Posts from Friday Sep 14 2012

The SEC and the milliseconds

SEC slams NYSE for sending market data to proprietary customer feeds before the one for the wider public (“the disparities ranged from single-digit milliseconds to, on occasion, multiple seconds”).

And it does a diagram. Read more

What driverless trucks in Oz mean for oil workers in Norway

Norwegian oil workers shut down a chunk of the country’s production for 16 days in July over a pay dispute. With the summer over, further strikes are being discussed.

Being such a wealthy country, and with a robust social safety net, it does make one do a double-take when a strike in Norway is over pay. Is the case of the Norwegian oil workers a textbook study on how labour in the rich world is incentivising companies to deploy more technology in their production processes, thereby inadvertently making itself increasingly redundant? Read more

Buy euros. Buy houses. Buy monkeys.

Capping a wild week in risk — Spain’s Ibex 35 up 40 per cent since the late July low, shares in Bank of America are now up 72 per cent, year to date. Read more

Pinning the tale on a Monster

It’s been a lively few weeks for Monster Worldwide, the recruitment website.

For a company that’s been for sale since February, that’s quite a move. BofA Merrill Lynch and Stone Key Partners have been courting buyers for the past six months and final-round bids went in this week, according to Dealreporter (subscription required). Read more

Placements privadas, in Spain

Should you worry about this kind of thing in Spanish debt?

 Read more

About that flight of the Spanish deposits

This is something we have been meaning to get around to for a while.

It’s about that Spanish ‘bank jog’ making headlines all over the place and seems pretty timely right now, what with the banking deposit scheme thing floundering so badly. From the FTRead more

Markets Live transcript 14 Sep 2012

Live markets commentary from 

Come and discuss the age of QEnfinity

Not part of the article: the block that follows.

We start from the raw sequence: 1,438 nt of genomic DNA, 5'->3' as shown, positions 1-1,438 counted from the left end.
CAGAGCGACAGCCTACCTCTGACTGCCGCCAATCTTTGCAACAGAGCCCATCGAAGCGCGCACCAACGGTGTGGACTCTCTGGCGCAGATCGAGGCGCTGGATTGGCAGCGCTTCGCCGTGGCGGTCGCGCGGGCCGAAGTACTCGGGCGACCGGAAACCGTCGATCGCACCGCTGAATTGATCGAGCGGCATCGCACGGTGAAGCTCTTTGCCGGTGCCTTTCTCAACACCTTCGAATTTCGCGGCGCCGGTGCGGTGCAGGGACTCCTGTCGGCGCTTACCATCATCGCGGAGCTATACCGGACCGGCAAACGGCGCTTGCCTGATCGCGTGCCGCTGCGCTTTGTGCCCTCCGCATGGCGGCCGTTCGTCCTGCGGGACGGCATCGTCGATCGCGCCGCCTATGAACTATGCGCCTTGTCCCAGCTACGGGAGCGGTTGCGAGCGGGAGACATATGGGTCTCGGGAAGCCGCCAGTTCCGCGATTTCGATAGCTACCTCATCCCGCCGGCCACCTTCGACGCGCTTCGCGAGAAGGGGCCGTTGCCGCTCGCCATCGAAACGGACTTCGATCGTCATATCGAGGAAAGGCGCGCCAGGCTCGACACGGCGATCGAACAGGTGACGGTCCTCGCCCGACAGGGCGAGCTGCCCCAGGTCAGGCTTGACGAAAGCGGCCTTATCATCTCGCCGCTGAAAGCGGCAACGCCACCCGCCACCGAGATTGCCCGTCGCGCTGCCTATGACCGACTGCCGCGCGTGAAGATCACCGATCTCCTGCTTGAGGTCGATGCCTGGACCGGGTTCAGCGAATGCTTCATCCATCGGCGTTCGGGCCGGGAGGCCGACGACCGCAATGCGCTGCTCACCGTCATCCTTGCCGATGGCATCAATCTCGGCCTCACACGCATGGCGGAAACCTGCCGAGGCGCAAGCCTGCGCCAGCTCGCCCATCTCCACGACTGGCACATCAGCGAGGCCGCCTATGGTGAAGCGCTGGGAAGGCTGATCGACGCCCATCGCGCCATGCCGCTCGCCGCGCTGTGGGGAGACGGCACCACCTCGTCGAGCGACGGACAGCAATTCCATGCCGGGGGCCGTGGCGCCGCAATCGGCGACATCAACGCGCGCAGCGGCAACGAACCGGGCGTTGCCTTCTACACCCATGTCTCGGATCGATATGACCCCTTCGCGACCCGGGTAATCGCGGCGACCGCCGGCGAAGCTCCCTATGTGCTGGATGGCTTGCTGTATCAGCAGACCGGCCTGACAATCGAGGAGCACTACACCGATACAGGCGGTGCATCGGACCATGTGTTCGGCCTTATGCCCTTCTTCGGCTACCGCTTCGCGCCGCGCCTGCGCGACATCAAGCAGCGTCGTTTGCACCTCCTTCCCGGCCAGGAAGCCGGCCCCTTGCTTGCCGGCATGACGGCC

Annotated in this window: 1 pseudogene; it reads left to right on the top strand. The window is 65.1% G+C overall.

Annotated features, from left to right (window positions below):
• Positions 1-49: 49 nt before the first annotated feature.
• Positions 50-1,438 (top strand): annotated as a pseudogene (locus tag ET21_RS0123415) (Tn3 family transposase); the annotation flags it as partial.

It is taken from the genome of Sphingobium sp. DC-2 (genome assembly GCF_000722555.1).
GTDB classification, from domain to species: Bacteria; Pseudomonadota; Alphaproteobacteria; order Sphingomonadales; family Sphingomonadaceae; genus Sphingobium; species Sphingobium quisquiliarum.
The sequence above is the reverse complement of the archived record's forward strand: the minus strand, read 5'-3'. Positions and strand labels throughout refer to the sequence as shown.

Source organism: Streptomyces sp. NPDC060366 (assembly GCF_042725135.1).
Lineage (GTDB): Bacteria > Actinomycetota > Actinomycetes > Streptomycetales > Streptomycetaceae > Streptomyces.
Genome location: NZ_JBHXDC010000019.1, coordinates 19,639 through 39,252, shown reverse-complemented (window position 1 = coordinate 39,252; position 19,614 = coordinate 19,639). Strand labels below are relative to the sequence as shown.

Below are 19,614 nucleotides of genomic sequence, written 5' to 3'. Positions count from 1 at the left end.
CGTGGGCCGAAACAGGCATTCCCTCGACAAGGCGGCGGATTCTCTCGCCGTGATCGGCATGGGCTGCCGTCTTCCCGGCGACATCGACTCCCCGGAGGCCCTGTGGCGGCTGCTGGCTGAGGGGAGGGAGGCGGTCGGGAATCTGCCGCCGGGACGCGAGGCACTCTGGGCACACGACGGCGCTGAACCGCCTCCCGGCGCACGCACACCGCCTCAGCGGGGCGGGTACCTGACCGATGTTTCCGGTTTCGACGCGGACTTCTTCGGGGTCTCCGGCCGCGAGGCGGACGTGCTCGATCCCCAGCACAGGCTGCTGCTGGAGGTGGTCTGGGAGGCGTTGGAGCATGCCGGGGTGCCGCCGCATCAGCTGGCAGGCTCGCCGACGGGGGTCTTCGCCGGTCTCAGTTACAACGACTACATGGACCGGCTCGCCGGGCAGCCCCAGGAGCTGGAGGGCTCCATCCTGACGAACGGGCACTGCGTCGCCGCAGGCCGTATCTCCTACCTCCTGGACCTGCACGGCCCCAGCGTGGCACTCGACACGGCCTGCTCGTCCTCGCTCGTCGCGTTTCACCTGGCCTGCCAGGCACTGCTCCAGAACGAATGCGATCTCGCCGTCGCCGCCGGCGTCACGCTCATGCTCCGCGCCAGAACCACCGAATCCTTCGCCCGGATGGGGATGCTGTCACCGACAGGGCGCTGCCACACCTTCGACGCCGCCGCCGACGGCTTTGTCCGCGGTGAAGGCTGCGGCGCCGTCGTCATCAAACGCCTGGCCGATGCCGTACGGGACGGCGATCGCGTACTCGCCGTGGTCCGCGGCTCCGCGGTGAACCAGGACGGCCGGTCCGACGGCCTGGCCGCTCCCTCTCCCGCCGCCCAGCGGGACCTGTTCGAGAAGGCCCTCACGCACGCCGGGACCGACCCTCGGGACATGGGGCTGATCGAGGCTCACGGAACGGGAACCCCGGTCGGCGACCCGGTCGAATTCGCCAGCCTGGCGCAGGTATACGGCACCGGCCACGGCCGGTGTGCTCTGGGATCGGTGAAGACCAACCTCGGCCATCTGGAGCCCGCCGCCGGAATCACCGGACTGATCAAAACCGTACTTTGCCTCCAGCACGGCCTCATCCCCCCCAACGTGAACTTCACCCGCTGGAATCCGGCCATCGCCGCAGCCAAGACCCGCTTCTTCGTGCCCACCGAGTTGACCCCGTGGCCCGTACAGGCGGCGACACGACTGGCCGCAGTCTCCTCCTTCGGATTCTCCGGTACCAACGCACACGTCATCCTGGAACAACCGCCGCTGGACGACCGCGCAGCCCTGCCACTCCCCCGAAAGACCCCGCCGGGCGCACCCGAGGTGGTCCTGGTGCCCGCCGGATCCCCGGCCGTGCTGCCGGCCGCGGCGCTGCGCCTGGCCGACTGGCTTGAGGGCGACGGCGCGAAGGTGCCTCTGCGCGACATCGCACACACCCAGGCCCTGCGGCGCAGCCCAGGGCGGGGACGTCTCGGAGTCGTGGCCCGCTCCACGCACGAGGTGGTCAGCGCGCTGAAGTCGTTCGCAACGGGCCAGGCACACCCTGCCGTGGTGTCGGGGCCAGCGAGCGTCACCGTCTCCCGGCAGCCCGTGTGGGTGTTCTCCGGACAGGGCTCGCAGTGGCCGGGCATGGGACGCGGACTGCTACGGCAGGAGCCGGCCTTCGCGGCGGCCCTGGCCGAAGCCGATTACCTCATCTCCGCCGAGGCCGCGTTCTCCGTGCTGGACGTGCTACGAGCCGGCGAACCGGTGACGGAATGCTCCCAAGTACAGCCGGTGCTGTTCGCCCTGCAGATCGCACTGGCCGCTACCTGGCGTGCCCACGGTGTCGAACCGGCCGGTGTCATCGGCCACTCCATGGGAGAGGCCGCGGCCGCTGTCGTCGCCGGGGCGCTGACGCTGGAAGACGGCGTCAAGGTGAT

We’ve got a special host on Markets Live this Friday: Izabella Kaminska.

So join us at 11am to discuss QE3 and lots more besides. Read more

The (early) Lunch Wrap

Good morning, New York…


Chinese corporate risk looks pretty significant

Standard & Poor’s has been getting very interested in China’s companies’ risk profiles recently, amid rapid growth for the country’s immature corporate bond market in the past year.

The ratings agency has already published a whole set of reviews into Chinese banks. On Friday, it released a study of 107 large Chinese companies evaluated for business risk and financial risk. Read more

The day after: lingering thoughts and questions about QE3

What an intriguing day for monetary policy.

Others have rightly noted that this is a step towards the recommendations of Michael Woodford and, perhaps, NGDP level targeting. (And Tyler is right: don’t forget Scott Sumner in all this). Read more

Is that robot going to steal your job?

We have written extensively about how the global economy is becoming increasingly technology-intensive, and reaping productivity gains.

Robots, we’ve argued, are slowly taking over in the workplace. And there are plenty of anecdotal examples, such as these noodle-slicing beings from China. But sales figures also confirm that more robots are being sold than ever before. Read more

Further QEeding

Elsewhere on Friday,

- Q. Wheeeeeeee! Ritholtz has some humble pie for those who thought it couldn’t happen so close to an election. Read more

The 6am Cut London

Asian stocks rose after the Federal Reserve outlined new easing measures on Thursday. The MSCI Asia Pacific index advanced 1.1 per cent with South Korea’s Kospi Composite index jumping 2.4 per cent, and Australia’s S&P ASX 200 adding 1.1%. Japan’s Nikkei 225 Stock Average gained 1.6%, topping 9,100 for the first time since August 28. Hong Kong’s Hang Seng index rose 2.3% while China’s Shanghai Composite index added 0.7%. (Financial Times)(Bloomberg)

The yield on mortgage securities guaranteed by Fannie Mae fell to a record low after news of the Fed’s planned MBS purchases. Yields were down by 24 basis points to 2.12%. The buying frenzy, by investors trying to get in before the Fed makes its first purchases, was in contrast to the initial sell-off in Treasuries, which some investors had hoped would be the focus of the central bank’s easing programme.(Financial TimesRead more

FoRescueQ Metals Group- updated

Trading halts are a feature of the Australian stock market in the way they aren’t in the UK, where they are rarely granted for companies on the official list. (Reverse takeovers are the main exceptions.)

That can be a positive but also a source of frustration. Read more